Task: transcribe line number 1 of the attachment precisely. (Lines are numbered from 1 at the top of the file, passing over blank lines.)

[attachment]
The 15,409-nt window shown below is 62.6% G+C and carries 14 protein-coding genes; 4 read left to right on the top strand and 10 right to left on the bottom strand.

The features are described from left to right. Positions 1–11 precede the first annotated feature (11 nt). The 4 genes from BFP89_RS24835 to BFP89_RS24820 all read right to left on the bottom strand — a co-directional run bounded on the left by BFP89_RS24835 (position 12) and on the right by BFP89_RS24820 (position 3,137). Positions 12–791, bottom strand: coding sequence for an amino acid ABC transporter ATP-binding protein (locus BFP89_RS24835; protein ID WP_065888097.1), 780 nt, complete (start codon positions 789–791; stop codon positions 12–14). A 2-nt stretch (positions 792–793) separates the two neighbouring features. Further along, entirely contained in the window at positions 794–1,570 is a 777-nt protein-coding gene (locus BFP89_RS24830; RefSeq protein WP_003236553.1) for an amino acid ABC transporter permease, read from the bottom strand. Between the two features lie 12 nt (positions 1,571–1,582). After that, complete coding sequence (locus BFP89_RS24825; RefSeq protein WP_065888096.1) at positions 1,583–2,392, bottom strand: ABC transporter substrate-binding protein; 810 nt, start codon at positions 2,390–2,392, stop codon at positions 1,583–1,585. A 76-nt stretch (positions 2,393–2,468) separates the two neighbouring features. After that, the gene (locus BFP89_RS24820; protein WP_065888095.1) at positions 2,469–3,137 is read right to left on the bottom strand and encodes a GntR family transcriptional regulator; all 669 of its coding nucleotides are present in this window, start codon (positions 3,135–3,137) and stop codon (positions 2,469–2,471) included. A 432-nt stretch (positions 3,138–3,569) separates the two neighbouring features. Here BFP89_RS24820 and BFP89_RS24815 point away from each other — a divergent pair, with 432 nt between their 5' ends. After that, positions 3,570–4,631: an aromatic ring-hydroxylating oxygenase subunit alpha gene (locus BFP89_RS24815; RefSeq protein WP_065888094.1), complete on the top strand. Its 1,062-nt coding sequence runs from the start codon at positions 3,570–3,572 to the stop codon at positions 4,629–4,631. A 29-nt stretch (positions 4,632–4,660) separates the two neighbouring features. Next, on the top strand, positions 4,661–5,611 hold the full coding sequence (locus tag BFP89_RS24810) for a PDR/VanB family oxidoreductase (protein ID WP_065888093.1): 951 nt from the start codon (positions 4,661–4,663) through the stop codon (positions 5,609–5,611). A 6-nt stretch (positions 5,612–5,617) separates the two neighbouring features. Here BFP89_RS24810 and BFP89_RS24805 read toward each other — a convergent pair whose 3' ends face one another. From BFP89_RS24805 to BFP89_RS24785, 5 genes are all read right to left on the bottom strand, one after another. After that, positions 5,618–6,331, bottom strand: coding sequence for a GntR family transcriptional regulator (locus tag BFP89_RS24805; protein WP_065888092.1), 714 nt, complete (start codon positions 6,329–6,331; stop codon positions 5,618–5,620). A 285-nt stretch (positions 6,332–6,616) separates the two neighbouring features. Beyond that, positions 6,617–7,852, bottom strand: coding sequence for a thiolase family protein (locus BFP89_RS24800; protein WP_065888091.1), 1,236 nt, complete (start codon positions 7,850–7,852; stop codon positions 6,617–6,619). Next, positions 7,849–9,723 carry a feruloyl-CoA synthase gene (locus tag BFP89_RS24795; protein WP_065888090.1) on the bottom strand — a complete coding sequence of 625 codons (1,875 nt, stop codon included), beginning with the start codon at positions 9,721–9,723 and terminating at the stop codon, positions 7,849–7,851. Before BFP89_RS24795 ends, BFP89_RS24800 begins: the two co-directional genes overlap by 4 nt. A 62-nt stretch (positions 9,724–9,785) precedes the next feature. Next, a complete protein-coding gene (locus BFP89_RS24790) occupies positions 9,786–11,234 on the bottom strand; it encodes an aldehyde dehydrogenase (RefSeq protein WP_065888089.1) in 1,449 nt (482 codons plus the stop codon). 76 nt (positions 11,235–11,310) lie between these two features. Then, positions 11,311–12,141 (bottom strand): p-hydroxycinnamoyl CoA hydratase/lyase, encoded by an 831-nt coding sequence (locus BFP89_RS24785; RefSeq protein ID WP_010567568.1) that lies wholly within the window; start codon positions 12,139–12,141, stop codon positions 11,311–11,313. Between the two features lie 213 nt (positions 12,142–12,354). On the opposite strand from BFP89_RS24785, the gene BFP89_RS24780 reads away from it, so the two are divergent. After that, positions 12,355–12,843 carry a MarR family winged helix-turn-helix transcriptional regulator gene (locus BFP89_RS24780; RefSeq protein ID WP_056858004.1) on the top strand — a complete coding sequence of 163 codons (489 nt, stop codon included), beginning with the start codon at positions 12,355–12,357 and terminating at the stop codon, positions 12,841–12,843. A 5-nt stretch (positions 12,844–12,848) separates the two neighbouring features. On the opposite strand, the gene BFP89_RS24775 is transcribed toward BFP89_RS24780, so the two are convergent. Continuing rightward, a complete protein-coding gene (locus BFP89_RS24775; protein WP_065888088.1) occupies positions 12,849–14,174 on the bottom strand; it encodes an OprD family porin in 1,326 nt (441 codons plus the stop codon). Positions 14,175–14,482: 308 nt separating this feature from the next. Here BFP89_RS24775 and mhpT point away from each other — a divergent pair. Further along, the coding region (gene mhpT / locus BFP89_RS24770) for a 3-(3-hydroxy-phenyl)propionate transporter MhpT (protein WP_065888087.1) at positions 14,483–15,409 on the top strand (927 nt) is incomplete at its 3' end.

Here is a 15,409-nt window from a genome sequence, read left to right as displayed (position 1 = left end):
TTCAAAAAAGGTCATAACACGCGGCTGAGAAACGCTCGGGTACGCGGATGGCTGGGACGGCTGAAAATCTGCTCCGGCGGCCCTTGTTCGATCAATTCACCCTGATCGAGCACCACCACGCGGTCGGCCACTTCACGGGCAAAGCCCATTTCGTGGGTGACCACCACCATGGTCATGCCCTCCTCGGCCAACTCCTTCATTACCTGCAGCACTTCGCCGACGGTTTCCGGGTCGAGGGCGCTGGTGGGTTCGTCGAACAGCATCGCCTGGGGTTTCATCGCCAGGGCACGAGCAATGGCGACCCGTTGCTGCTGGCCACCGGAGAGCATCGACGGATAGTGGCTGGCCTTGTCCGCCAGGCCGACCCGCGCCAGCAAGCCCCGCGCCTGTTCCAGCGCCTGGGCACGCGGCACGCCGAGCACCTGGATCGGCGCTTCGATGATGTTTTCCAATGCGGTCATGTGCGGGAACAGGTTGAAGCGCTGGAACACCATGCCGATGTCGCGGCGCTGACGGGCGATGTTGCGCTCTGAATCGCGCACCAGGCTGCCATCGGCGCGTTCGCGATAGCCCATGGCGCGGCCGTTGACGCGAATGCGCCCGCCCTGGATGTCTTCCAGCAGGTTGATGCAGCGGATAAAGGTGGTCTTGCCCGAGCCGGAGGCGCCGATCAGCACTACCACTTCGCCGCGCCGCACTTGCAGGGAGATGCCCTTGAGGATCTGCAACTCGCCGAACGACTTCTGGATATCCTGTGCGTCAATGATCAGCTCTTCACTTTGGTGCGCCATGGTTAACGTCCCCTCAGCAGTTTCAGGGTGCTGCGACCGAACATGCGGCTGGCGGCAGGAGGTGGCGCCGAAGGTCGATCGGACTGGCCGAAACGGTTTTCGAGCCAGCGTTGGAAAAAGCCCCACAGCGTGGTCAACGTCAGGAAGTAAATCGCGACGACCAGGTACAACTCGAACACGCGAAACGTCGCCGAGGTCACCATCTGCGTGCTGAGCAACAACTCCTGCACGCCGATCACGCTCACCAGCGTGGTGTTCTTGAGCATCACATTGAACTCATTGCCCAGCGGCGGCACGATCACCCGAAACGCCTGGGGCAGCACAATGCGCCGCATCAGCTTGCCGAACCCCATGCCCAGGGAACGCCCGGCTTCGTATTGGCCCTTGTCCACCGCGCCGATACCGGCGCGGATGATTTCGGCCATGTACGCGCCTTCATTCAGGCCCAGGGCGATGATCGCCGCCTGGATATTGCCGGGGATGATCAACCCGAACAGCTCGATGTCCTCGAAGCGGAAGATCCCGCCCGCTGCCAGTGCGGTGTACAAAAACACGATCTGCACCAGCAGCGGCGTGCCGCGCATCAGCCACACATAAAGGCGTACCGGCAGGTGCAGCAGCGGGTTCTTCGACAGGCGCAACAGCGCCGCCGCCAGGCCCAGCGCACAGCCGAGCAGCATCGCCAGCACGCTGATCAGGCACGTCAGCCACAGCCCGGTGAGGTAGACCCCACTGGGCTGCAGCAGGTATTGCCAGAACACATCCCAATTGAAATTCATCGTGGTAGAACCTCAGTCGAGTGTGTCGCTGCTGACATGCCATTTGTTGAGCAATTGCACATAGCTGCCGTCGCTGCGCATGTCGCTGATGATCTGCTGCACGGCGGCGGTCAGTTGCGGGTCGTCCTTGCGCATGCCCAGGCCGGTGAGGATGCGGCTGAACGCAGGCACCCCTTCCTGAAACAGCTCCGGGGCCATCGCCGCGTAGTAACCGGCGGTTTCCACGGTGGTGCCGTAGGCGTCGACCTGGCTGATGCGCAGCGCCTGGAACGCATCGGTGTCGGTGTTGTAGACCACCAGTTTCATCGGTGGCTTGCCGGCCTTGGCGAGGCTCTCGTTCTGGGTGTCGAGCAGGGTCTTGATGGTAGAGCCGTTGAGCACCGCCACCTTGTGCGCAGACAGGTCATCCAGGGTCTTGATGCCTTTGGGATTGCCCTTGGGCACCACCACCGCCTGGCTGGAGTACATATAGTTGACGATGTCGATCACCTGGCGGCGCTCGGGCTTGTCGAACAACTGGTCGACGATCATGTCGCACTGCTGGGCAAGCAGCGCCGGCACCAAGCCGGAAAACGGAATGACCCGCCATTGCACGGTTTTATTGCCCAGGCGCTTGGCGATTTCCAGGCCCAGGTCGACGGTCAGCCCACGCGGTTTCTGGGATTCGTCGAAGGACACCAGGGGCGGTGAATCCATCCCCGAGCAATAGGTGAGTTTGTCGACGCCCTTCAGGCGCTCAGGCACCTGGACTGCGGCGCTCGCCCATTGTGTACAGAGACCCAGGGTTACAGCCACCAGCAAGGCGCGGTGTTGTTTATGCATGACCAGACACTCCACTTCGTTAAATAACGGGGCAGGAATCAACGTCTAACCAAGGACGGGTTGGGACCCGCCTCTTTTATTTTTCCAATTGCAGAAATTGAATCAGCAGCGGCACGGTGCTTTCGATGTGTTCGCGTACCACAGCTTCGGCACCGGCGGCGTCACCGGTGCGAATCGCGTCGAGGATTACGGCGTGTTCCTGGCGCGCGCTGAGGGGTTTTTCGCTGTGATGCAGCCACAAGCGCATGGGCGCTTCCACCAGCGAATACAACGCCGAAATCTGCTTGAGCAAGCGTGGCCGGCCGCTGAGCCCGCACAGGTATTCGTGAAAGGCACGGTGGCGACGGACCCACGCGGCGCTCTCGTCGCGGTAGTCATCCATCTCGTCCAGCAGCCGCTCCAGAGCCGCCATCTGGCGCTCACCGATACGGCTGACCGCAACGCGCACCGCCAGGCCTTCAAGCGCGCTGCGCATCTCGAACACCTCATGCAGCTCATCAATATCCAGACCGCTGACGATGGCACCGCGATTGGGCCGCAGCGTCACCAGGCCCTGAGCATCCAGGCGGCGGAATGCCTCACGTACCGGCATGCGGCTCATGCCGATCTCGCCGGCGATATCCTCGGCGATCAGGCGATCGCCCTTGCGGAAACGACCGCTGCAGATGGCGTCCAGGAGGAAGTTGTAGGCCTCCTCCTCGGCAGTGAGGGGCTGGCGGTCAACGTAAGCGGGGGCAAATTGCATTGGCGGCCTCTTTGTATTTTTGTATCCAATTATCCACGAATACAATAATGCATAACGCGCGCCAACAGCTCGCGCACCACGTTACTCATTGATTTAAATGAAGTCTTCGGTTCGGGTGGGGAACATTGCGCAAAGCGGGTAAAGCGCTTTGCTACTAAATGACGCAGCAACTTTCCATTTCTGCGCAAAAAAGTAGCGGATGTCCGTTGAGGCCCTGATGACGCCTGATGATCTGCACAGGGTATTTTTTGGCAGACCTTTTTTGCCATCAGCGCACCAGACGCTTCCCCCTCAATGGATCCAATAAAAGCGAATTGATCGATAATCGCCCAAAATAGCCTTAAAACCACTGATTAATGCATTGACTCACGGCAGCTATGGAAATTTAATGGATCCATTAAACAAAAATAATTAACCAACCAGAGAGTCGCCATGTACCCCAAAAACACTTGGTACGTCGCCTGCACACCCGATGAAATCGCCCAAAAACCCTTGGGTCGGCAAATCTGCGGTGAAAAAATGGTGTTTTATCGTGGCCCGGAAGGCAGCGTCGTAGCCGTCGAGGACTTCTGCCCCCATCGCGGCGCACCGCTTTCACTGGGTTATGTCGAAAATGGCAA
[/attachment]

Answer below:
The 15,409-nt window shown below is 62.6% G+C and carries 14 protein-coding genes; 4 read left to right on the top strand and 10 right to left on the bottom strand.